British researchers are developing a palm oil substitute from a yeast grown using sustainably-sourced waste feedstocks.
Source:
AAP
7 Dec 2015 - 1:45 PM  UPDATED 7 Dec 2015 - 1:48 PM

Engineers and scientists are working to produce the first yeast-based alternative to palm oil on an industrial scale.

Teams from the University of Bath and University of York are developing the palm oil substitute from a yeast grown using sustainably-sourced waste feedstocks.

Palm oil is an edible vegetable oil, high in saturated fats - with a high melting point, and is derived from the fruit of oil palms, mostly the species Elaeis guineensis.

Approximately 60 million tonnes of palm oil is produced each year across the world, with more than 40 million tonnes exported to more than 70 countries.

The oil, which has relatively low production costs, is used in biofuels, food such as cakes and biscuits, and cosmetic products including lipstick and shampoo.

However, a high demand for the oil has caused the rapid expansion of palm plantations in Southeast Asia.

This has been linked to widespread and severe deforestation, water pollution, increased greenhouse gas emissions and heavy smog pollution across the area.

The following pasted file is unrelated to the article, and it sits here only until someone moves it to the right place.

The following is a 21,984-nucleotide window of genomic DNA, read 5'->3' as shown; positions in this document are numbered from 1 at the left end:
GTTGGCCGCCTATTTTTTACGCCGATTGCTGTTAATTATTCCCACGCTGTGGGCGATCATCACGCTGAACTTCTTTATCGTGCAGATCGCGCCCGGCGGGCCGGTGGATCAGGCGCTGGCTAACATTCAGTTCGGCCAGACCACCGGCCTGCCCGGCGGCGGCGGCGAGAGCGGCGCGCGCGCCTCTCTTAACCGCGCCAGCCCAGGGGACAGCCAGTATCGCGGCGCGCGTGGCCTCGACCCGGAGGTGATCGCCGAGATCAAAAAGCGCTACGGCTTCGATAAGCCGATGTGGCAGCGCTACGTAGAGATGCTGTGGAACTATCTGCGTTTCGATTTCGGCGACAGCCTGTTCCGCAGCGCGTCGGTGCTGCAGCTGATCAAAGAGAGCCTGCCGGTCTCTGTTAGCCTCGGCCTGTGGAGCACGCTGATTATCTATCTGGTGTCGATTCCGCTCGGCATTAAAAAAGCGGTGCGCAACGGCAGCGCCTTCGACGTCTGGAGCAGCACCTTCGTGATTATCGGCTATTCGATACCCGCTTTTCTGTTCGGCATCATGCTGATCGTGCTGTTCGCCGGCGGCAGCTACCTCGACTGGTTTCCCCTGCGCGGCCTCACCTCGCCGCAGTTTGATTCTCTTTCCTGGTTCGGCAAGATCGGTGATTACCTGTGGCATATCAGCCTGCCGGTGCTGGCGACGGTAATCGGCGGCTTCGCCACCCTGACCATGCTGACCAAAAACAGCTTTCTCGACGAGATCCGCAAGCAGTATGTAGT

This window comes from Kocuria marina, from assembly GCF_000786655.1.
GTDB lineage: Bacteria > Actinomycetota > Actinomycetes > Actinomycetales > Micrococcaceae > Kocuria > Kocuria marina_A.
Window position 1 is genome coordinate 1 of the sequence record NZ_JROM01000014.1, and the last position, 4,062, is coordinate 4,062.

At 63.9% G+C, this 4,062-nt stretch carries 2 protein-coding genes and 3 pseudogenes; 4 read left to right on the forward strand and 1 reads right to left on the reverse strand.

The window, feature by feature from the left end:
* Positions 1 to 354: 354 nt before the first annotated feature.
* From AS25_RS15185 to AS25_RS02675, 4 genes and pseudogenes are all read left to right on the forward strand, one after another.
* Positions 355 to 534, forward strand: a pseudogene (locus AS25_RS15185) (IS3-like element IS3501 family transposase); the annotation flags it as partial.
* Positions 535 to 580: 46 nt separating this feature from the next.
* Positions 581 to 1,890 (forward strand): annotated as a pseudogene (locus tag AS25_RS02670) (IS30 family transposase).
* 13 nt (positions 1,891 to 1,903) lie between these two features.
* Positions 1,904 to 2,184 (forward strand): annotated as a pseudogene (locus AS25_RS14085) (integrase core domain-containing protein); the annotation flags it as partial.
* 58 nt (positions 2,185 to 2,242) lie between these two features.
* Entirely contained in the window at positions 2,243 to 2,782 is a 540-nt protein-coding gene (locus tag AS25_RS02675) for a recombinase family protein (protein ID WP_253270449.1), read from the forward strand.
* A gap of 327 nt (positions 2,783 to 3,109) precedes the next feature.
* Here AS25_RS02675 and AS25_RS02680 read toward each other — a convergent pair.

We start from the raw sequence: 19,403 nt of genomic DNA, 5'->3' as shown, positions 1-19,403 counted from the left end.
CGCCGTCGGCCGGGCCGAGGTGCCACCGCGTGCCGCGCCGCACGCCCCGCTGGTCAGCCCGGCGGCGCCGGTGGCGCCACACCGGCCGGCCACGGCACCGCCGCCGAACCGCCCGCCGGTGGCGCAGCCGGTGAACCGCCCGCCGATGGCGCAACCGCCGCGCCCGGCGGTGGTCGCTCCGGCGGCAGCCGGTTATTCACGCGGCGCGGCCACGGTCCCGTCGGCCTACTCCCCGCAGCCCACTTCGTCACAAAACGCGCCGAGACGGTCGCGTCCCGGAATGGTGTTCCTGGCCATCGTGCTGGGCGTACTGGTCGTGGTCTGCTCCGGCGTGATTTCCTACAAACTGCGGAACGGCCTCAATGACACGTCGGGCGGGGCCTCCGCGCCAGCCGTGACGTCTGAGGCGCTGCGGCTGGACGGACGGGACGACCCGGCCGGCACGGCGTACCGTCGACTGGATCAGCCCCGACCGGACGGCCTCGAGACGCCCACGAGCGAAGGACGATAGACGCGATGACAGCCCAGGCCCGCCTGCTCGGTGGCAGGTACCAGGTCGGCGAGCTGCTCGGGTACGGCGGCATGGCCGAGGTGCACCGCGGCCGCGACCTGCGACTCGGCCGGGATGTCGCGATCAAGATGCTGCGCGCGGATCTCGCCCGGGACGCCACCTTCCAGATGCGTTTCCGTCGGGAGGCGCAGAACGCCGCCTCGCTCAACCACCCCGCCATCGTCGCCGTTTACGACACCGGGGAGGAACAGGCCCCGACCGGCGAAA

Scientists at the University of Bath previously found the yeast Metschnikowia pulcherrima can be grown on a variety of agricultural and food wastes.

With slight changes to growth conditions, the yeast can be made to produce a thick oil with nearly identical qualities to palm oil.

Researchers say they are confident it could became a direct replacement for palm oil, mitigating the environmental issues associated with palm oil production.

The team, along with industry partners Croda, C-TECH and AB Agri, has been awarded a grant of STG4.4 million ($A9.05 million) to examine how to produce the oil on an industrial scale.

During the research, scientists will apply a method of depolymerising waste feedstocks using efficient large-scale microwave heating at the University of York.

The team at the University of Bath will improve the genetic understanding of the yeast, scale up the fermentation to an industrial scale and assess the total environmental impact across the life cycle.